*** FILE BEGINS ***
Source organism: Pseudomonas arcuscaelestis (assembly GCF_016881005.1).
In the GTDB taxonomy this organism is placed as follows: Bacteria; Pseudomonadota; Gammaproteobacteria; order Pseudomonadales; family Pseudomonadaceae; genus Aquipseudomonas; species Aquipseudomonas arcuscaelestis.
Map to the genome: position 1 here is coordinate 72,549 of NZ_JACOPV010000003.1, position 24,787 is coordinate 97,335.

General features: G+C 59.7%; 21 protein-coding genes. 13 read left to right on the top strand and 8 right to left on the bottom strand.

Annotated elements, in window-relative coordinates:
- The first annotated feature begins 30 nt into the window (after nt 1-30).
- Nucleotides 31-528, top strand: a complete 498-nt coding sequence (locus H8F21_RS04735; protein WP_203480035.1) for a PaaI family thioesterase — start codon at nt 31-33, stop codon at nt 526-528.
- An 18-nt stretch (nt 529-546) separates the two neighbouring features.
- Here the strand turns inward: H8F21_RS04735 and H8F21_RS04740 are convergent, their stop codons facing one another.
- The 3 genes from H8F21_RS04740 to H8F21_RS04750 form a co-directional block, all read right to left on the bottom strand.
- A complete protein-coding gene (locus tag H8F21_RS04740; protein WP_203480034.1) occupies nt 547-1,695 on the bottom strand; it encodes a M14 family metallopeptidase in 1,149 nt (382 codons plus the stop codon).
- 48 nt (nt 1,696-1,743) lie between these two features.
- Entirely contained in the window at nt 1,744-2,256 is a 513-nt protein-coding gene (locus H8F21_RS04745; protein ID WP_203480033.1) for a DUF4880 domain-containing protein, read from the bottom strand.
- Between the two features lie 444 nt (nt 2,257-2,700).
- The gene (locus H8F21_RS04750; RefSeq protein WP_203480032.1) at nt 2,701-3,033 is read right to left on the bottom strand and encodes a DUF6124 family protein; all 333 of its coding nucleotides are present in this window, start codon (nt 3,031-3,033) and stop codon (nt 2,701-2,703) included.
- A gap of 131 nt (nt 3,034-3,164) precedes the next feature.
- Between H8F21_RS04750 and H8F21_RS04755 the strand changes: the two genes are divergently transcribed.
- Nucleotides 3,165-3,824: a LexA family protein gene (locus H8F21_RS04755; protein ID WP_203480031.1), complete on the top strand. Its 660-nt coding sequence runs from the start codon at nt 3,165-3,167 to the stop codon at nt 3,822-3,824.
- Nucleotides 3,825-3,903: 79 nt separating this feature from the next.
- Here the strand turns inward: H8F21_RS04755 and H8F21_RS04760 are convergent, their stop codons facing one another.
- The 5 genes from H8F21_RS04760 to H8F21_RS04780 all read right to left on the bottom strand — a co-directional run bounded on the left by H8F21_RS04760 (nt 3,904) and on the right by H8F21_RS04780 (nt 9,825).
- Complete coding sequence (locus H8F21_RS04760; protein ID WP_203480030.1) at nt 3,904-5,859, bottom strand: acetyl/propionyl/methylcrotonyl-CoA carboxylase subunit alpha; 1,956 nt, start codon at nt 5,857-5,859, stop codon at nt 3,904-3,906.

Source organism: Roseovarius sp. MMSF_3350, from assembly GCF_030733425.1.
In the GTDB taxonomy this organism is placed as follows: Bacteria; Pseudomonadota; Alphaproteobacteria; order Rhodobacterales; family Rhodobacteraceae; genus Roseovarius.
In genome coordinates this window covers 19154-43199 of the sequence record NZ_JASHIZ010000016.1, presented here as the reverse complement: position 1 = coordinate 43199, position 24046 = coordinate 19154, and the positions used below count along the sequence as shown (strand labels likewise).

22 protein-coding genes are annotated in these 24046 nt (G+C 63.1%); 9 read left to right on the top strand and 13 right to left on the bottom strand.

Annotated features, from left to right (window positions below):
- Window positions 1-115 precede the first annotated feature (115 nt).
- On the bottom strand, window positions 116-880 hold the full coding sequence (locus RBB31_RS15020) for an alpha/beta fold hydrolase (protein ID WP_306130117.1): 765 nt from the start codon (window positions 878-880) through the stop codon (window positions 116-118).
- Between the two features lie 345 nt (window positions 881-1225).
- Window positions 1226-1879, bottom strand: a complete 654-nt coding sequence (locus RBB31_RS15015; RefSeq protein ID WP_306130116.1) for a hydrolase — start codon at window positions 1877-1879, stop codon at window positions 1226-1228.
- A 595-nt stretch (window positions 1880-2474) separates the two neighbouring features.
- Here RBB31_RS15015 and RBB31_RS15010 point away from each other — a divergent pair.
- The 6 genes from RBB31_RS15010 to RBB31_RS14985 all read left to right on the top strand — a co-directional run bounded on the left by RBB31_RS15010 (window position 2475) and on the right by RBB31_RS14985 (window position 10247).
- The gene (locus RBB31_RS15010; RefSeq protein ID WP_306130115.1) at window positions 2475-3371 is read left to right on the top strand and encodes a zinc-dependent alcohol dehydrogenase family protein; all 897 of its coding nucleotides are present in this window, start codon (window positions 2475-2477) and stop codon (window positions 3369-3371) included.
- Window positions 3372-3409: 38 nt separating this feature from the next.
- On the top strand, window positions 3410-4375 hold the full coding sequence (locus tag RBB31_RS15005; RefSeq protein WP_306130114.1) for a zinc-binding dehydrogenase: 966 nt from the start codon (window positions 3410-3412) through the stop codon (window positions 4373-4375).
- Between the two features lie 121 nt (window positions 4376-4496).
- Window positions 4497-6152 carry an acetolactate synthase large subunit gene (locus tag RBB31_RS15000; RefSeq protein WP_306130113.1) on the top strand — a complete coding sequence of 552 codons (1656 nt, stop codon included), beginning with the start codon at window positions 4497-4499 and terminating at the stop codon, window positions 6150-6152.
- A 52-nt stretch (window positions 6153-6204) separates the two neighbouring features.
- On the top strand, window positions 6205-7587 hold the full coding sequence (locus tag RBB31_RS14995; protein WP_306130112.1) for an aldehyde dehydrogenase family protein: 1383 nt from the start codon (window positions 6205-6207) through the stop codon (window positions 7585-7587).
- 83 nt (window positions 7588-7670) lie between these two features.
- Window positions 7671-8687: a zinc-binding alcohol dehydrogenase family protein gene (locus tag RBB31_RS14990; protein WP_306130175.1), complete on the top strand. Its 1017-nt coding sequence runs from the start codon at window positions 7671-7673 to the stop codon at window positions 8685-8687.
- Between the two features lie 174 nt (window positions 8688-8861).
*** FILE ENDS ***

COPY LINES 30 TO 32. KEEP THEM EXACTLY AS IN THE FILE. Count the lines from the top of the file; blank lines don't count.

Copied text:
- Between the two features lie 345 nt (window positions 881-1225).
- Window positions 1226-1879, bottom strand: a complete 654-nt coding sequence (locus RBB31_RS15015; RefSeq protein ID WP_306130116.1) for a hydrolase — start codon at window positions 1877-1879, stop codon at window positions 1226-1228.
- A 595-nt stretch (window positions 1880-2474) separates the two neighbouring features.